We had been in this situation for fome time, in which I' had feldom heard from my child. One day I was in high spirits, having just received a promise from the good lady with whom I lived, to take her into her family, and was delighting myself with the thoughts of having her continually under my eye, when I receiv’d the following short but dreadful letter.

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.'" Dear, dear Mamma,

H what shall I lay? how shall I tell you of iny difa

tress? forgive, forgive the uneafiness I have brought' 6 upon myself, and you. I have been deluded by iny master, “ I have lost my hononr, my virtue, and my reputation.. I “ have a child;--and this wicked man, by whom I had it, has s6 thrown me into priton. · When he found that I was with Numb. VII.

Kk

66 child

“ child, he turn’d me away, and gave me fome money; but “ he would not give it me without a note. With this I was “ brought to bed, and cloath'd the infant; and it being gone “ I went to him for more, when he arrested me for the " money, and had me and the poor child drag'd to jail. O « dear mamma! forgive and pray for me, and let me see “ you : but do not reproach me. I have repented, indeed I “ have: the guiltless infant is now dying, and I shall foon “ follow. Did you but know my grief, and how ill I am, “ you would pity me, and pray for me. Do but come and “ tell me that you forgive me, and that you will not hate me " after I am dead, and then I shall die in peace.

“ Your guilty, ruin’d and almost distracted daughter,"

A. W.

Did ever mother receive so dreadful a fhock? I fainted several times; but being at last brought to myself and a little recover'd, having earnestly pray'd for my poor fallen child, and with a flood of tears beg'd that God would graciously enable me to bear this most dreadful of all my afflictions, I began to recover my spirits, and instantly set out on this painful journey. But what words can express the situation of my mind? or how shall I tell you the horror that seiz'd me, when with trembling knees I enter'd the prison ? But what was this ta the sight of my child ? had it not been for a fresh Aow of. tears which I stop'd to indulge at the door of the dreadful room, and which gave me some relief, I should certainly have run distracted. I entered the apartinent, a dark and dismal place: --but I will not attempt to describe the horrors that were present to my view.--I soon faw my daughter proftrate at my feet, ill, and so wasted with fickness and sorrow, that I could not have known her. “ And can you, can you, " said shey be so good as to come and see me?" Q what grief,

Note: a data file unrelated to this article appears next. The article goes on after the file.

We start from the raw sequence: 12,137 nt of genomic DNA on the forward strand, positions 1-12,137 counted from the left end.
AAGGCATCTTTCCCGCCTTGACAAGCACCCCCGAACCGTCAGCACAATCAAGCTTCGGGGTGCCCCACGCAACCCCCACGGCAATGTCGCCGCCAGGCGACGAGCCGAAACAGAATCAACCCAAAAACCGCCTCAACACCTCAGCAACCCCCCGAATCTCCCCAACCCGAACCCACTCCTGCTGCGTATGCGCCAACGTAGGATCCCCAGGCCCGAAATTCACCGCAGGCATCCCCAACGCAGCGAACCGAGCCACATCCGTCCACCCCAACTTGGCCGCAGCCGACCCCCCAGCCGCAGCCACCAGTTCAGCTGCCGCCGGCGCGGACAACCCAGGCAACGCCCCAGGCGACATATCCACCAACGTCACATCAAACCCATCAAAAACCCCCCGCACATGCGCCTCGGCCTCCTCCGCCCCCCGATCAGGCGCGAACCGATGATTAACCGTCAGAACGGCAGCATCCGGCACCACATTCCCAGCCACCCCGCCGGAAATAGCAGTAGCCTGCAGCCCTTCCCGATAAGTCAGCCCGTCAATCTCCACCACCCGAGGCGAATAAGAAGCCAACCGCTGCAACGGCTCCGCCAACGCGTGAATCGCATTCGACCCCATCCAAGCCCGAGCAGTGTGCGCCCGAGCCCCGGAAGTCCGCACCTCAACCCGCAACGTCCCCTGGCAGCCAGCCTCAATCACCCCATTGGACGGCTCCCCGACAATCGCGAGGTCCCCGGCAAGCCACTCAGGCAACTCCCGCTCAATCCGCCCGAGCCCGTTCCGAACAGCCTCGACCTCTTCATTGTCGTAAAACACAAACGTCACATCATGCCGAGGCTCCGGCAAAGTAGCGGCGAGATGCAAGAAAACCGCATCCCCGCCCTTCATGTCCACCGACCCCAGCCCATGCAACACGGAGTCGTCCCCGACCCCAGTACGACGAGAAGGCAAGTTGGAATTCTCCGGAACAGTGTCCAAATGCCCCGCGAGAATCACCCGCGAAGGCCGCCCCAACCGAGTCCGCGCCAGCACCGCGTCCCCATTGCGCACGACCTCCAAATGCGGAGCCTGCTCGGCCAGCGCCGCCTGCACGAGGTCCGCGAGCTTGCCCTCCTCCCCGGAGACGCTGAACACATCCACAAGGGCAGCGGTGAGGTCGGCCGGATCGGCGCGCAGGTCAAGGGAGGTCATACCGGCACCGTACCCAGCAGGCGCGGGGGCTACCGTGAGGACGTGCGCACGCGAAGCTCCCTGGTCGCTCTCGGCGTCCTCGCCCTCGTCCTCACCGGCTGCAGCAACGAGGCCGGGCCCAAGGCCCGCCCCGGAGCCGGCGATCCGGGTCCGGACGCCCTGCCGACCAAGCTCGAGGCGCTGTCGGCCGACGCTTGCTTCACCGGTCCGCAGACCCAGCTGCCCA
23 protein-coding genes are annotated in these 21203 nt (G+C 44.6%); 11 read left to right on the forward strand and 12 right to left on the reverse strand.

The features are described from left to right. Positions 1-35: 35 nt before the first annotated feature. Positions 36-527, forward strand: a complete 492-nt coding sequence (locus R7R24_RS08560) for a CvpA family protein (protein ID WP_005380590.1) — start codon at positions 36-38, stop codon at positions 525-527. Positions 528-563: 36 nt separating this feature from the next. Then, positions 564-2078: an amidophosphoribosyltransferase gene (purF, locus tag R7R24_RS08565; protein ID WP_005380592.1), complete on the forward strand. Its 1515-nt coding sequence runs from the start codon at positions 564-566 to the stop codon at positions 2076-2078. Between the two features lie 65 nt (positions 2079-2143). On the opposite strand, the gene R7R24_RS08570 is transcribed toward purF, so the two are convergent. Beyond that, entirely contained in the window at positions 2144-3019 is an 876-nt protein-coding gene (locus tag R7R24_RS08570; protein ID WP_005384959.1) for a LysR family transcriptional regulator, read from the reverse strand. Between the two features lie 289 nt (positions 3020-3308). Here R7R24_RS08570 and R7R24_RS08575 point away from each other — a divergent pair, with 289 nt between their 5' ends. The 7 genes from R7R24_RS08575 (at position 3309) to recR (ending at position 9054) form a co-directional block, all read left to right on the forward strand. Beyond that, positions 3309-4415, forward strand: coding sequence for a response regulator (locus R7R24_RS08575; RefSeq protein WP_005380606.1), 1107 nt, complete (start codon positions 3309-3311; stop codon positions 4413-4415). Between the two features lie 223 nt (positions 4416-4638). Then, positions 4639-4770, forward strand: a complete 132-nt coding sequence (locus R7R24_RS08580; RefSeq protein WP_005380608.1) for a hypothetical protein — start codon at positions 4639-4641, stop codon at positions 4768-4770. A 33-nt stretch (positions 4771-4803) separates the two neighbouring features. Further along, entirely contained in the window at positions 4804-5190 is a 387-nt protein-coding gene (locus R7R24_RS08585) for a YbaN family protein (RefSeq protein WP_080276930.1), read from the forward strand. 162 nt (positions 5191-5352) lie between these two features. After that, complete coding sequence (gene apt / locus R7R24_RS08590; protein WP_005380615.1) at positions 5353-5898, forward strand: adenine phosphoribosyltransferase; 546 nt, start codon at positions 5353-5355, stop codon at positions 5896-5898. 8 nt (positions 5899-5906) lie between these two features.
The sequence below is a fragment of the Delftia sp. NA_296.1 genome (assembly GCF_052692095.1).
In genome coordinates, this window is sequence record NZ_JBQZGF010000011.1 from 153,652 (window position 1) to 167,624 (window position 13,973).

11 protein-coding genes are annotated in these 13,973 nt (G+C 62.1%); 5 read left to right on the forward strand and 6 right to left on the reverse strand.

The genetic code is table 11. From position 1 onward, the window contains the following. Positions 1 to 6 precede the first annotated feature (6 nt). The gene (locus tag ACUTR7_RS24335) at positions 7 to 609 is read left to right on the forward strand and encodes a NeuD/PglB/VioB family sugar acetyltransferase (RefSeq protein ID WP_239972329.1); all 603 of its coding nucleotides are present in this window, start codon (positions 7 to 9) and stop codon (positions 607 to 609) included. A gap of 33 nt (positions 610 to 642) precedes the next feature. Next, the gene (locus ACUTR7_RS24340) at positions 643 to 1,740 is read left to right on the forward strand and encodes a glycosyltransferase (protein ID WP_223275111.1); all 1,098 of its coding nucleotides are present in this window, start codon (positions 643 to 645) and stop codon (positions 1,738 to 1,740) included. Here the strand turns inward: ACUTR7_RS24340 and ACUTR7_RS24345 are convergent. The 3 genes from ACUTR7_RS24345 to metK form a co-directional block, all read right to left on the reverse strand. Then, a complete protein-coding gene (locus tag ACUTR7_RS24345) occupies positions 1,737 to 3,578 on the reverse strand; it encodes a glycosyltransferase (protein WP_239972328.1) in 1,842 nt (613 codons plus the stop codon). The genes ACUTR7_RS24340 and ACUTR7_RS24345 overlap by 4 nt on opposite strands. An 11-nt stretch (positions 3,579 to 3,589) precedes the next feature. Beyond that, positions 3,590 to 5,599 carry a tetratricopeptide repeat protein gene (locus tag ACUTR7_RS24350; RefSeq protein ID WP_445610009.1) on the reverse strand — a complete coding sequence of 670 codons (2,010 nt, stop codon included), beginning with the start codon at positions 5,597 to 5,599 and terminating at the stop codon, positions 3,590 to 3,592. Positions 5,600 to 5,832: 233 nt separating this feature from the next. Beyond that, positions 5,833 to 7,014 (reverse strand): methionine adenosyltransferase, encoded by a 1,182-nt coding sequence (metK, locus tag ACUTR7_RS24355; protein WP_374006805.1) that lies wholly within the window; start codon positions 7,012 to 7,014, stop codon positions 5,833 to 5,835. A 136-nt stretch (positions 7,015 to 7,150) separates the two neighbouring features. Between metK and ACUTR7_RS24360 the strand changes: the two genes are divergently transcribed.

My

« My poor father, had he been alive, how would he have " born the shame I have brought upon his family?” But : then, as if recollecting herself, the cried had he « been alive I should not, no, I should not have been guilty, “ I should not have been in a jail.” Then with what bitterness did she reproach herself!

But I beg pardon, Sir, I ought to cut short this tender scene. It was with the greatest difficulty that I rais'd my child, who had hardly strength to stand on her feet. I led her to her bed, where I saw the innocent proof of her guilt, which had died some hours before merely for want of nourishment, for my daughter's milk left her from the time she enter'd the prison. O, Sir, no tongue can tell, no words can express the anguish of my heart. It was not a time for reproaches : on the contrary I gave her all the comfort that lay in my power. After she had told me her story, as well as her weakness would give her leave, I had her remov'd to another part of the prison, put into a clean bed, and a physician fent for; but he could give me no hopes of her life. I resolv'd not to leave her, 'till in four days time she expired. I would then have gone to the horrid villain, whose luft and barbarity had deprived me of all the comfort of my life; but my own illness render'd it impossible. I was seiz'd with a fever, and while out of my senses was carried home: But I had no sooner recover'd the use of my reason, than I was told that the wicked barbarian, struck with his guilt, and his. conscience reproaching him with the murder of the two helpless sufferers, was become saving mad, that he was actually confined, and his brother was suing for his estates

Surely, Sir, the widows and children of the inferior Clergy are the most expos’d, the most wretched part of the creation. In the lowest, the meanest employments of life, industry meets with its reward; and, I have heard, there are frequent, opportunities in which a man may rise in the world, or enter Kk 2

into